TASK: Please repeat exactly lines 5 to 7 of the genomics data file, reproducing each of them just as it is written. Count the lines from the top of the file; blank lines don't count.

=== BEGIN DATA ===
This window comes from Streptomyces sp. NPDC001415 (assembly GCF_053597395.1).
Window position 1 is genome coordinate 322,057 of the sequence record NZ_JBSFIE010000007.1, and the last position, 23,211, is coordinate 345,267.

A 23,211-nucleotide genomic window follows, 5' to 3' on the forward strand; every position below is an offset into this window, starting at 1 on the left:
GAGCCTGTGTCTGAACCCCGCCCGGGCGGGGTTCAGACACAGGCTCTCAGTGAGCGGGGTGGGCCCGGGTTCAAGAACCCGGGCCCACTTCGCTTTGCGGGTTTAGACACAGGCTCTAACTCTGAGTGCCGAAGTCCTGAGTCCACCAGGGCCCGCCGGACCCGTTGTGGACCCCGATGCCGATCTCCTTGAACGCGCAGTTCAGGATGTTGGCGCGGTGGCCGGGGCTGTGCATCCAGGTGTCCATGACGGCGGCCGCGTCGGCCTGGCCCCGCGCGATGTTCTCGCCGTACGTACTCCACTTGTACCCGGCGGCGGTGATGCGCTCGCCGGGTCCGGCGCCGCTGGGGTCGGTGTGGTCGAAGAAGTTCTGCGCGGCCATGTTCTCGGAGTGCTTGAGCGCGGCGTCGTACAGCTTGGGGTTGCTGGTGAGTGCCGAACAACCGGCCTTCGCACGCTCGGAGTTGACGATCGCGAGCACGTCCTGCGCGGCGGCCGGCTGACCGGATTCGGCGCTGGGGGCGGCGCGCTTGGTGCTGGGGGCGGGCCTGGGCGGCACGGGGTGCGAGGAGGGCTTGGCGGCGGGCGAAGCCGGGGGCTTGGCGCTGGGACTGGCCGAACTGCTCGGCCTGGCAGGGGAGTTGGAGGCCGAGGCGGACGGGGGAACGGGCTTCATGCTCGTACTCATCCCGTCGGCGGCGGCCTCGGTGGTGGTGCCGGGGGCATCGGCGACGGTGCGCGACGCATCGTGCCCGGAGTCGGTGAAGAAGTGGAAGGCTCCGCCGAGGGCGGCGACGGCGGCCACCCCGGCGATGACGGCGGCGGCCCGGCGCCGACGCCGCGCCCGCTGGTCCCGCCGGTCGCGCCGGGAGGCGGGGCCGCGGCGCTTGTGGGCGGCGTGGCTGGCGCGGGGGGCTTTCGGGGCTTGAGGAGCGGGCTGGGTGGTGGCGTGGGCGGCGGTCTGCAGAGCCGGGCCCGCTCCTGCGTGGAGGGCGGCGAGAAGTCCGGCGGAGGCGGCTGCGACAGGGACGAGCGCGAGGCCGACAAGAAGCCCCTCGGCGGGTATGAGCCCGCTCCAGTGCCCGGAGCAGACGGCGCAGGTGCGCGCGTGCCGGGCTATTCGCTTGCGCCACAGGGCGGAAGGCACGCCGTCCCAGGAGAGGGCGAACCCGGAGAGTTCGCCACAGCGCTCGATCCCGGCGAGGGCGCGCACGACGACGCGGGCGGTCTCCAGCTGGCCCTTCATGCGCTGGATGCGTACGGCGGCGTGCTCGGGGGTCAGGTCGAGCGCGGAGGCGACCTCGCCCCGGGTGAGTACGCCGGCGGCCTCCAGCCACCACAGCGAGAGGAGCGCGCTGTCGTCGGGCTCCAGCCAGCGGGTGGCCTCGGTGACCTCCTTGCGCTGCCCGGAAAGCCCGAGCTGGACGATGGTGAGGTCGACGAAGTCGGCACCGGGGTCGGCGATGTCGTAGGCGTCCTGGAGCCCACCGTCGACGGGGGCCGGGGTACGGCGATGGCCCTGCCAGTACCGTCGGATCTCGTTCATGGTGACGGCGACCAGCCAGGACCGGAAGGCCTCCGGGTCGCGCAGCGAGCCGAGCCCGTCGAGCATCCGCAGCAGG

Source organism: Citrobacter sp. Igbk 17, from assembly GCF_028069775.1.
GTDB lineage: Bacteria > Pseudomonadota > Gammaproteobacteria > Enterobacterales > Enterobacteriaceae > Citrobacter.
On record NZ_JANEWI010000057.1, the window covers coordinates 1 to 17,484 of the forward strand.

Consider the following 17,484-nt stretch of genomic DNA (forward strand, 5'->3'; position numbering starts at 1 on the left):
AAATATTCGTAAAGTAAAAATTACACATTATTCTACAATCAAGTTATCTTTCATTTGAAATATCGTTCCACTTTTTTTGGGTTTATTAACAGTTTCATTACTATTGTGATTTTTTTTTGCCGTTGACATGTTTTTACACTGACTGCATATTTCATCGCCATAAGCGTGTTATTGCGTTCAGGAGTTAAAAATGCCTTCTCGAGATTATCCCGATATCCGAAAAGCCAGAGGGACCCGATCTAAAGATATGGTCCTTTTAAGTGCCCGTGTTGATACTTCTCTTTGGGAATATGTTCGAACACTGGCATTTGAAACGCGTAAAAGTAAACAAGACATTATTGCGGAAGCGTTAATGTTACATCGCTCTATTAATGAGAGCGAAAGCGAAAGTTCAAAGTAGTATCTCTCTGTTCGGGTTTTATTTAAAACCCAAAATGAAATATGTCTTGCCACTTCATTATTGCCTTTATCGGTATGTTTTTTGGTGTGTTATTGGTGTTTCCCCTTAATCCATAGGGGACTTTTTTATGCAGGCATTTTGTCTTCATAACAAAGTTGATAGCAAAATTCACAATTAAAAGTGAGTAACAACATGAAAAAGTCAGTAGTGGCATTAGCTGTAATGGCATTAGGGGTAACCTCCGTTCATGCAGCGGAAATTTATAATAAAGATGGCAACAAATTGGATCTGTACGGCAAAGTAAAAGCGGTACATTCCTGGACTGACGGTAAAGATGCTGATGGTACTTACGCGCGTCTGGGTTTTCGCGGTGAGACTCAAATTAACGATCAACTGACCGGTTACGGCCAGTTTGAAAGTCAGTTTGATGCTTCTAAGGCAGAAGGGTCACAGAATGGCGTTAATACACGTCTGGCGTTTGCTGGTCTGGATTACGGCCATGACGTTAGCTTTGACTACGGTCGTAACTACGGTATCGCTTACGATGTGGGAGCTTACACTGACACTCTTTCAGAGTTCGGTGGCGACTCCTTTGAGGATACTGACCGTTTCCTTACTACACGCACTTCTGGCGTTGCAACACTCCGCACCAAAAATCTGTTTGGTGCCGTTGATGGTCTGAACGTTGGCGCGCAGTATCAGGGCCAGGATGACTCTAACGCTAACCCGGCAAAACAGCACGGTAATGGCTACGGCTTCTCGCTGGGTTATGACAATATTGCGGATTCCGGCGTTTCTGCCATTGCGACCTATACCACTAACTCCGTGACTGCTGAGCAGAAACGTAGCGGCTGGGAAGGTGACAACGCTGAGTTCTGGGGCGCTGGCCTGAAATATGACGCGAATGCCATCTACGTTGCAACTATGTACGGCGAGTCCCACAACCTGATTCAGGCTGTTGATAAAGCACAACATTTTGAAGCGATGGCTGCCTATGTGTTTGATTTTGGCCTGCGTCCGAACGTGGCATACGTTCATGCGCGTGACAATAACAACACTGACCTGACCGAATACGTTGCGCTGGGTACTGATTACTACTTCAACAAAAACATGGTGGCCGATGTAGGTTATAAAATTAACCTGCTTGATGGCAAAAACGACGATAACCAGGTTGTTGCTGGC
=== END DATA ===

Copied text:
Source organism: Citrobacter sp. Igbk 17, from assembly GCF_028069775.1.
GTDB lineage: Bacteria > Pseudomonadota > Gammaproteobacteria > Enterobacterales > Enterobacteriaceae > Citrobacter.
On record NZ_JANEWI010000057.1, the window covers coordinates 1 to 17,484 of the forward strand.